A stone marker
Last week I told you about Dr. Robert Drake, the UT English professor that made such an impression a decade ago.
Have to share an unexpected -- and poignant -- moment that happened earlier this week.
Dr. Drake has stayed on my mind, so I began looking for someone who could talk about him. A colleague. Another former student. A friend.
I have no idea what happened to the others in that Southern Lit class. I asked the English Department head, Chuck Maland, whether he knew of anyone. He suggested a professor emeritus, Allison Ensor.
That night I remembered the Robert Drake reader sitting on my bookshelf. Something clicked that two of his grad students edited the book.
And, sure enough, Randy Hendricks is still teaching at the same Georgia college at which he worked when the book was published. I sent him a note. He responded the next morning.
Later in the day came a second e-mail from the other editor of the book. He teaches up north. Both shared special memories, moments, the time Dr. Drake shot down James Perkins during a seminar, saying "So what?" to his argument.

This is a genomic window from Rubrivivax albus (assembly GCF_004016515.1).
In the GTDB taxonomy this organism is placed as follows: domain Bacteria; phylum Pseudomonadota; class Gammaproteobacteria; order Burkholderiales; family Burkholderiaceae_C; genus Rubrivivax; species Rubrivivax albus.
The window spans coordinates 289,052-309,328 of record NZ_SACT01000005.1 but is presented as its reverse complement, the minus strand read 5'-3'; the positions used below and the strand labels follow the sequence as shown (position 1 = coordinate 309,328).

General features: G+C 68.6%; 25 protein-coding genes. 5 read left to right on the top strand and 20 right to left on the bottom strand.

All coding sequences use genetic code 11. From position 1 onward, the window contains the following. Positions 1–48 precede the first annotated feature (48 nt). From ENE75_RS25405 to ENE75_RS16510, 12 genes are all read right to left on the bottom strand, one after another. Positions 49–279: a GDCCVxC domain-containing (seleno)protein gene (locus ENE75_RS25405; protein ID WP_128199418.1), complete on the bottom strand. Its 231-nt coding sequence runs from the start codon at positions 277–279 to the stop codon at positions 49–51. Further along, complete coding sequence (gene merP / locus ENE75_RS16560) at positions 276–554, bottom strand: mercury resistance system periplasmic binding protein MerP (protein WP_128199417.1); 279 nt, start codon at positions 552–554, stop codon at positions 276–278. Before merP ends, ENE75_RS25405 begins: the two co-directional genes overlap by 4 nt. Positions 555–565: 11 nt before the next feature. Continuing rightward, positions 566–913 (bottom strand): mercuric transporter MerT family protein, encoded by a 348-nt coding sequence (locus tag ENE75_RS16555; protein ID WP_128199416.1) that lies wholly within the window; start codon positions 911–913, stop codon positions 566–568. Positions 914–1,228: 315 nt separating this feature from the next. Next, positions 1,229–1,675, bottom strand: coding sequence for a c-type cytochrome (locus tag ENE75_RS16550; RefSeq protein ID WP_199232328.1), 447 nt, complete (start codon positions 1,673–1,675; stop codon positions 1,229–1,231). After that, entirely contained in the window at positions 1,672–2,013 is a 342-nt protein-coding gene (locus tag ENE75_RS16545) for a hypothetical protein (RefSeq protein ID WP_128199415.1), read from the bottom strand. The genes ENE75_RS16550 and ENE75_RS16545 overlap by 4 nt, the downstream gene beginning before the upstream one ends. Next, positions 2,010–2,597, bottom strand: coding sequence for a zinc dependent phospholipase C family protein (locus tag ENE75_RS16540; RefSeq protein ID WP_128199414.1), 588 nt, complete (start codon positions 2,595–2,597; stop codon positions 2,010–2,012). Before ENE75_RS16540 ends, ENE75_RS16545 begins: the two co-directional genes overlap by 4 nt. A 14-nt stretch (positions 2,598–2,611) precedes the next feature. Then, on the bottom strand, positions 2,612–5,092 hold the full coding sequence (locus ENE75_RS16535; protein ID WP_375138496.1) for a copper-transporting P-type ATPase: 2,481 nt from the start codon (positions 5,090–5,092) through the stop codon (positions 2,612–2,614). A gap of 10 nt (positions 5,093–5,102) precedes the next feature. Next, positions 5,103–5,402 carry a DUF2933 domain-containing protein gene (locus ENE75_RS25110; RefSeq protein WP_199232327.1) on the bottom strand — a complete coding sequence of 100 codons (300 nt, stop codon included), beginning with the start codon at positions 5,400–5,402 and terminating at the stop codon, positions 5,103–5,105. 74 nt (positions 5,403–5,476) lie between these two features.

Perkins told me that he noticed while visiting Drake's hometown Ripley, Tenn., a few years ago that his grave contained no stone marker. He arranged to have one placed there.
I am glad.
Dr. Drake deserves more, though. If nothing else than for his genteel, wonderfully anachronistic, conversational prose. More so, for the lives he touched, the careers he influenced, the work he encouraged.
This afternoon, I tracked down the literary journal that devoted several pages to him in the spring of 1992. It is on its way from Mississippi State.
It feels good. His life's work is still with me. And, therefore, so is he.
Labels: Dr. Robert Drake